The president said in an address to the nation that government is committed to ending the war.
Ghani Calls On Taliban To Engage In Direct Talks
President Ashraf Ghani on Monday called on the Taliban to engage in direct talks with the government.
In an address to the nation at lunchtime, Ghani also assured the people that their rights will not be compromised in the name of peace and that the country’s sovereignty will be upheld.
He said the Taliban has two choices at the moment - to either stand with the people of Afghanistan or be used as a tool by other countries.
Ghani said concerted efforts were being carried out for peace but at the same time government was also working hard to develop the country.
He said government was committed to ending the 40-year-old war and said that this was the wish of all Afghans.
On the issue of foreign troops in the country, he said no country wants this indefinitely but that currently, Afghanistan needs these forces.
He said the foreign troops in the country would leave at some point, but that this would be done in accordance with an orderly plan.
Ghani did not mention the Qatar talks between the US and Taliban, that ended on Saturday.
However, his address to the nation centered on peace and on the issue of troops withdrawal.
His address also came after reported discussions between him and the US’s special envoy Zalmay Khalilzad who arrived in Kabul on Sunday after six days of talks with the Taliban in Doha, Qatar.
Until now, the Taliban has refused to sit with the Afghan government, which it sees as illegitimate. However, they have held four rounds of talks with the US since last year.
One of their key conditions however, is the withdrawal of foreign troops from Afghanistan – a topic that Ghani did raise in his speech.
Although he did not give any details about discussions between himself and Khalilzad he appeared to stand firm in his demand that the Taliban engage directly with Kabul.
US Upbeat About Progress
With Khalilzad and his boss US Secretary of State Mike Pompeo, as well as Taliban officials, hailing progress toward ending America’s longest war, Khalizad was the one expected to report back to Ghani on last week’s talks.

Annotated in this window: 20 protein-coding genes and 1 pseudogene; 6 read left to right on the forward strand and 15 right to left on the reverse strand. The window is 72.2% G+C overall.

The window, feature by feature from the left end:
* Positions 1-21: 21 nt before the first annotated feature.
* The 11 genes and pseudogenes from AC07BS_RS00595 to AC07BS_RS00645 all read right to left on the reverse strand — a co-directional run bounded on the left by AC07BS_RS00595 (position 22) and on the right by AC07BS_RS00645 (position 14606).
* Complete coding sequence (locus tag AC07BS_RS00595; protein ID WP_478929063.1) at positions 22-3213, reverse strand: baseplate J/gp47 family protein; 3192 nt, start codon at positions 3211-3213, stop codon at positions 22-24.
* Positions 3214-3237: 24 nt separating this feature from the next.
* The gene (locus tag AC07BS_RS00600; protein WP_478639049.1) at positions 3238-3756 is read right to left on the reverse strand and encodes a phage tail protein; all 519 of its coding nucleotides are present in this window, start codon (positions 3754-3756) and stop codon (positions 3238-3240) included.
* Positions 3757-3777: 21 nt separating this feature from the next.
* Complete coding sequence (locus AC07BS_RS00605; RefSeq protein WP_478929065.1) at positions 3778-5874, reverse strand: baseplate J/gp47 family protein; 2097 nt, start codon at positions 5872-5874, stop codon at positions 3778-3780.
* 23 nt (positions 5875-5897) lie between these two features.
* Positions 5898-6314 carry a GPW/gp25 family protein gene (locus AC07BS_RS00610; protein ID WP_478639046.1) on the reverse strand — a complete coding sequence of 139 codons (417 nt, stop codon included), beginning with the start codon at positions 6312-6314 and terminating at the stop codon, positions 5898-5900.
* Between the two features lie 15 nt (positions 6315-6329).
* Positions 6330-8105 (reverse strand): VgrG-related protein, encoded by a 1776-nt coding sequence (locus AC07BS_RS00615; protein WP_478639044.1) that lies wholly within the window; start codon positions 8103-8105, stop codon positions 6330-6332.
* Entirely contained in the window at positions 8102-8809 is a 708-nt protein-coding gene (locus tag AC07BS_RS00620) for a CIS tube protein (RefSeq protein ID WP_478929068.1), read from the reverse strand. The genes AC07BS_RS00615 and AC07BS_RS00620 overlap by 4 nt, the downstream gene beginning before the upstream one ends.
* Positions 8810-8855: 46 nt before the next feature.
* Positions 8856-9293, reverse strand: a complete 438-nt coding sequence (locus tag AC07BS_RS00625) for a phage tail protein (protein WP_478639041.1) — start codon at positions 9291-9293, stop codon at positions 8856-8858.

To date, the Taliban have kept Kabul out of the process.
The six days of talks ended in Qatar on Saturday after initially being scheduled for only two days and Taliban sources said key parts of a draft pact were mapped out, including an 18-month timeline for the withdrawal of foreign troops after the completion of a deal.
Ghani did not give any details on this but did touch on the subject and said no Afghan wants foreign forces in the country and that a withdrawal of these troops would be carried out in accordance with a plan.
Another key area reportedly discussed in the talks was that of the Taliban giving assurances that it will not allow Afghanistan to be used by al-Qaeda or Daesh to attack the US and its allies.
Ghani did not mention this in his speech.
Taliban sources meanwhile said after the talks that the group wants to be part of an interim government following any ceasefire. Again Ghani did not mention anything about this except to call on the Taliban to engage in direct dialogue.
A fresh round of talks between Khalilzad and the Taliban is expected to take place on February 25 in Doha, two senior Taliban sources told Reuters on Sunday.
While he has not been directly involved up until now, Ghani’s role is likely to grow as a full deal gets closer and diplomacy intensifies.
Without going into detail on Saturday night, Khalilzad said in tweets that nothing could be agreed without an intra-Afghan dialogue and a full ceasefire.
“He (Khalilzad) will inform Ghani and his officials about all the developments, seek their opinion before traveling back to Washington,” a senior Afghan official said on condition of anonymity.
Khalilzad is also due to brief top regional diplomats on Monday morning.
Reuters reported Sunday that Western diplomats describe Ghani as being in a tight spot, with no authority to decide on the troop departure and the final decision to declare the ceasefire resting with the Taliban.
He, however, does enjoy the power to decide to support an interim government rather than push for presidential elections which could prove to be a distraction to the peace effort, the report read.
So far he has rejected talk of an interim government. “It is time for Ghani to choose between elections or peace process,” said a Western diplomat based in Kabul.
Despite the progress around peace, violence is widely expected to continue, with the Taliban mounting daily attacks against the Afghan government and its security forces.
The Taliban now control about half of Afghanistan’s territory and Ghani said in Switzerland last week that 45,000 members of the country’s security forces had been killed since he took office in 2014.